By Tom Ucko
As companies consider ways to develop executives and strengthen their back-ups, they often consider executive coaching. Yet the term itself, executive coaching, can be confusing. It conjures up various images, from a disciplinarian sports coach browbeating an athlete, to a personal coach helping a client lose weight. Myths and misconceptions are common. Here are the five most often heard myths, and the reality behind each one.
Myth #1: Executive coaching is only for executives in trouble.
Reality: While it’s true that executive coaching is often seen as a remedy for poor executive performance, credit unions increasingly are using coaching to develop executives who are already performing well and will benefit from some guidance in preparing themselves for higher-level assignments.
Myth #2: Executive coaching is very expensive.
Reality: Executive coaching is not cheap. On the other hand, various studies have demonstrated a substantial ROI for dollars spent on coaching. A study by Manchester, Inc. examined the impact of coaching with 100 executives in 56 companies. They estimate that coaching resulted in an average return of 5.7 times the initial investment. Coaching improved productivity 53%, quality 48%, work relationships with direct reports 77%, and overall job satisfaction increased 61%.
Myth #3: If I get coaching, my staff will think I’m in trouble and lose respect for me.
Reality: Quite the contrary. Most staffs see their boss receiving executive coaching as a positive step. They recognize that it demonstrates the company’s commitment to the individual and to his or her development. They also give credit to the boss who has the courage to take in feedback and respond to it.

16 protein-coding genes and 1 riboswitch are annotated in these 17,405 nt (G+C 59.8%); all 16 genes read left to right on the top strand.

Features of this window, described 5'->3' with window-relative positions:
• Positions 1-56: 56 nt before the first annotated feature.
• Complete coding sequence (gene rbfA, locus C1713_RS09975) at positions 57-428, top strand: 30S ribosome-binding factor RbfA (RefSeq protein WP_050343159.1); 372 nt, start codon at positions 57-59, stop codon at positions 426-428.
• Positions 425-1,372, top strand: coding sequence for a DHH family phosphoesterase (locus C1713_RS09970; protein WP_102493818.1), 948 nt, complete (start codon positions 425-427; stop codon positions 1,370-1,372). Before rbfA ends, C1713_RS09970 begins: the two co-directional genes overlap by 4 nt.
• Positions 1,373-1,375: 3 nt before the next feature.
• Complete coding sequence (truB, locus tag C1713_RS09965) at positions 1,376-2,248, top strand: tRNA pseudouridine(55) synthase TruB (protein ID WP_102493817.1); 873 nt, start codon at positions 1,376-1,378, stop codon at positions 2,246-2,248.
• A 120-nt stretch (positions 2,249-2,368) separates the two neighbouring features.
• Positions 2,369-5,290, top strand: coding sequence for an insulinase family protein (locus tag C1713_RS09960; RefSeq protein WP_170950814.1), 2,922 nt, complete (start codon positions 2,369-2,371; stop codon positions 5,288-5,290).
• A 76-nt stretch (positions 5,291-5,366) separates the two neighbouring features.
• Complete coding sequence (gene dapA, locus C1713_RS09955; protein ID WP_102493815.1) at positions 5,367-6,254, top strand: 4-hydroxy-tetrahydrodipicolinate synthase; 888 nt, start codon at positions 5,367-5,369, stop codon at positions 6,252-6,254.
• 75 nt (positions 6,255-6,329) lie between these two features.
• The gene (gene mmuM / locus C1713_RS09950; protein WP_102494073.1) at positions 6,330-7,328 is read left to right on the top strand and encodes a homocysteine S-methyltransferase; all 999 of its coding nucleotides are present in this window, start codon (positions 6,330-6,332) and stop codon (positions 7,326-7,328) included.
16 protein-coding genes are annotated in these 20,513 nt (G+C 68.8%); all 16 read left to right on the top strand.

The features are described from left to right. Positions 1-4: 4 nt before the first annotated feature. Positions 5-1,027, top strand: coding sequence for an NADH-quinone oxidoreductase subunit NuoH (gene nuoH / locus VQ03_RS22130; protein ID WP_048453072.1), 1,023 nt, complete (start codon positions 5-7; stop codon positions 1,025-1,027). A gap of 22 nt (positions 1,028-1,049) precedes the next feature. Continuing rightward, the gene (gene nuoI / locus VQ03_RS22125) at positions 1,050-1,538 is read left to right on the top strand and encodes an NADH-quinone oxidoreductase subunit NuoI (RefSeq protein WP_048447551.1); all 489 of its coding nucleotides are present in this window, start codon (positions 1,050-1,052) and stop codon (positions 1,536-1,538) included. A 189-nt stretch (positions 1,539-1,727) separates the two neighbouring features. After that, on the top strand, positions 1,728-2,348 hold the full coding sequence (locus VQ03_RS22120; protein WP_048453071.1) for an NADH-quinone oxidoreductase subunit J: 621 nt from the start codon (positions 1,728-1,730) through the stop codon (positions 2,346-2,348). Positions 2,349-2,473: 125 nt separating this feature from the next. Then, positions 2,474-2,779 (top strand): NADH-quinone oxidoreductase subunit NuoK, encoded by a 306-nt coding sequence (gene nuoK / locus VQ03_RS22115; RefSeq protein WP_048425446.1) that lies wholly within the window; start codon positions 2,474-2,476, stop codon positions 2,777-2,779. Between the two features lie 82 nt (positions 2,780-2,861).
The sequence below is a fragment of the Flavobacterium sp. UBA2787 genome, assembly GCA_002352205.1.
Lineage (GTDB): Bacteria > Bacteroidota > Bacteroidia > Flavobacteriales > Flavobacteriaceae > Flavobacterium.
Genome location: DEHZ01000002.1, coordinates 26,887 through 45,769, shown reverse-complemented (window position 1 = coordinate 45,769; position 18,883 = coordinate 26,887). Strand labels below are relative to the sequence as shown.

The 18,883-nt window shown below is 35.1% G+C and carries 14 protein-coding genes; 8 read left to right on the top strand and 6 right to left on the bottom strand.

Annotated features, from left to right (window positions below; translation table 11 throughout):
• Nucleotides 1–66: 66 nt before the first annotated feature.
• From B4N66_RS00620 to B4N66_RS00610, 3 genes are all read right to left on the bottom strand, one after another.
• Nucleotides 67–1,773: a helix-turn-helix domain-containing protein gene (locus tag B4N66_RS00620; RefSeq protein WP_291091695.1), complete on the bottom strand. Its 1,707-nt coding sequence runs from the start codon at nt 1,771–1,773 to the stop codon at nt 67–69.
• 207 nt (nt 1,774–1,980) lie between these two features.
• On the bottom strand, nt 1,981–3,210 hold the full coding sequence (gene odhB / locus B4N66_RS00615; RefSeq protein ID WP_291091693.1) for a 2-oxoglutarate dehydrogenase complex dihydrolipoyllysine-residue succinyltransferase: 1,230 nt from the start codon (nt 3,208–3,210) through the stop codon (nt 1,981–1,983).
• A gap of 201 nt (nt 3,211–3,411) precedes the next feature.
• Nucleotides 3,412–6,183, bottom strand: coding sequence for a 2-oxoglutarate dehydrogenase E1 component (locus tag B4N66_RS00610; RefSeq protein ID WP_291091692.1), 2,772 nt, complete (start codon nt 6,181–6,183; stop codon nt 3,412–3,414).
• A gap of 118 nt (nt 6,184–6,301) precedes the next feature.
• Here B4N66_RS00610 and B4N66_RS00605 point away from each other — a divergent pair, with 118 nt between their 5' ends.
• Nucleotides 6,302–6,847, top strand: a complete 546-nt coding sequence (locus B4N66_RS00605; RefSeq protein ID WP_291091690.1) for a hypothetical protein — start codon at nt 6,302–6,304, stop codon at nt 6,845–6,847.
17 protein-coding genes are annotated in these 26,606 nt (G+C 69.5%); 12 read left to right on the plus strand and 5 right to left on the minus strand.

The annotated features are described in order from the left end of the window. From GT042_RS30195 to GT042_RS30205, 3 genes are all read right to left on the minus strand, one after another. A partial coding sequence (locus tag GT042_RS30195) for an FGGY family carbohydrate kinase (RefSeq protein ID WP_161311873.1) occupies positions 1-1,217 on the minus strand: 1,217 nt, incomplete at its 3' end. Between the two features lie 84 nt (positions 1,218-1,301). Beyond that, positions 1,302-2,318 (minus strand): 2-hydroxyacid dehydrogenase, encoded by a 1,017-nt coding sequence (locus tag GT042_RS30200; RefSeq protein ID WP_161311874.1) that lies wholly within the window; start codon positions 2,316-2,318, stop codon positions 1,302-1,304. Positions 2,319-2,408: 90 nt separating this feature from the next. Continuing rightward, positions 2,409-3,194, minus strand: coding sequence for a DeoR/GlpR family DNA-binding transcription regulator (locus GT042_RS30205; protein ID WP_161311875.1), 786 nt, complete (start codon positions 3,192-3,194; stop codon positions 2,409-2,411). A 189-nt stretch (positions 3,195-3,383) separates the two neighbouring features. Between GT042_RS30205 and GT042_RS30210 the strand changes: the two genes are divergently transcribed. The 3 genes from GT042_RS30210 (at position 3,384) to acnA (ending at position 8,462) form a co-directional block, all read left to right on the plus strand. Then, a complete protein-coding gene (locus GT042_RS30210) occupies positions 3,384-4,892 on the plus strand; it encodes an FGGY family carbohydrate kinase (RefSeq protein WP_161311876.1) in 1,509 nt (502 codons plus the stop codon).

Myth #4: Executive coaching is too much like therapy, it’s too touchy-feely.
Reality: Unlike therapy, executive coaching does not delve into the client’s past, explore unconscious motivations, or seek to change personality. Executive coaching is a structured process that starts with feedback about the executive’s leadership behaviors, and involves the executive in determining goals for more useful behaviors and in designing a plan for achieving these goals.
Myth #5: Executive coaching is only for executives.
Reality: While executive coaching was originally designed for executives, many companies now offer coaching to directors and even middle managers, either where there is a specific individual need, or where one or more high-potential directors or managers are being groomed for increased responsibilities.
Despite the myths and misconceptions, executive coaching has taken hold. Many organizations now find coaching valuable by itself, or integrated with other development initiatives such as stretch assignments, in-house mentoring programs, and external management programs, as a way to enhance the learning and effectiveness of their current and future leaders.